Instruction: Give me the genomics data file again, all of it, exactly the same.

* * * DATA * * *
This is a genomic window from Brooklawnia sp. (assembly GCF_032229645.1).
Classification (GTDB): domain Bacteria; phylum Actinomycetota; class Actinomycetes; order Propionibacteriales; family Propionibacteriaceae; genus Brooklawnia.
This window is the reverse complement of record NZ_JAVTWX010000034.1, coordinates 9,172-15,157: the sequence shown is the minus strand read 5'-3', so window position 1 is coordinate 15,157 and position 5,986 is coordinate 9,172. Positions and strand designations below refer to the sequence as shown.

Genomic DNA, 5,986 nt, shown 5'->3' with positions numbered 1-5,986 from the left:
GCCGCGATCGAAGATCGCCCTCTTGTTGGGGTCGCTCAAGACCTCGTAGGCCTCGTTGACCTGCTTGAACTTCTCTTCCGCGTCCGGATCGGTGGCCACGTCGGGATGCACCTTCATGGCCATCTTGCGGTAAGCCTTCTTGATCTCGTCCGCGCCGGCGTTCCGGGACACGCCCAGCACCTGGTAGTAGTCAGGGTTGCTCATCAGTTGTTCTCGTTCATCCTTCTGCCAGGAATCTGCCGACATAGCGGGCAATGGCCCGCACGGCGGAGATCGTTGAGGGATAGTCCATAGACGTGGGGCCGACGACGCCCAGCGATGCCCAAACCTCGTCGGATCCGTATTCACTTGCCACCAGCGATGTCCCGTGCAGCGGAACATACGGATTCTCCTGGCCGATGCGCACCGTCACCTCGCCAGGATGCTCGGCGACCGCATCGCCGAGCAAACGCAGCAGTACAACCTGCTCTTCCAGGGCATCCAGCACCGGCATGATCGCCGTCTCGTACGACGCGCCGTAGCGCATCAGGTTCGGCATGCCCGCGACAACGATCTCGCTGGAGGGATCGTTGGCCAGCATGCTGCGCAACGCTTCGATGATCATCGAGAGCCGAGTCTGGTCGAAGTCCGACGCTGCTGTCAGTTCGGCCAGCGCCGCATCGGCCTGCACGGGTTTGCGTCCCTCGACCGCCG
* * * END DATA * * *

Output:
This is a genomic window from Brooklawnia sp. (assembly GCF_032229645.1).
Classification (GTDB): domain Bacteria; phylum Actinomycetota; class Actinomycetes; order Propionibacteriales; family Propionibacteriaceae; genus Brooklawnia.
This window is the reverse complement of record NZ_JAVTWX010000034.1, coordinates 9,172-15,157: the sequence shown is the minus strand read 5'-3', so window position 1 is coordinate 15,157 and position 5,986 is coordinate 9,172. Positions and strand designations below refer to the sequence as shown.

Genomic DNA, 5,986 nt, shown 5'->3' with positions numbered 1-5,986 from the left:
GCCGCGATCGAAGATCGCCCTCTTGTTGGGGTCGCTCAAGACCTCGTAGGCCTCGTTGACCTGCTTGAACTTCTCTTCCGCGTCCGGATCGGTGGCCACGTCGGGATGCACCTTCATGGCCATCTTGCGGTAAGCCTTCTTGATCTCGTCCGCGCCGGCGTTCCGGGACACGCCCAGCACCTGGTAGTAGTCAGGGTTGCTCATCAGTTGTTCTCGTTCATCCTTCTGCCAGGAATCTGCCGACATAGCGGGCAATGGCCCGCACGGCGGAGATCGTTGAGGGATAGTCCATAGACGTGGGGCCGACGACGCCCAGCGATGCCCAAACCTCGTCGGATCCGTATTCACTTGCCACCAGCGATGTCCCGTGCAGCGGAACATACGGATTCTCCTGGCCGATGCGCACCGTCACCTCGCCAGGATGCTCGGCGACCGCATCGCCGAGCAAACGCAGCAGTACAACCTGCTCTTCCAGGGCATCCAGCACCGGCATGATCGCCGTCTCGTACGACGCGCCGTAGCGCATCAGGTTCGGCATGCCCGCGACAACGATCTCGCTGGAGGGATCGTTGGCCAGCATGCTGCGCAACGCTTCGATGATCATCGAGAGCCGAGTCTGGTCGAAGTCCGACGCTGCTGTCAGTTCGGCCAGCGCCGCATCGGCCTGCACGGGTTTGCGTCCCTCGACCGCCG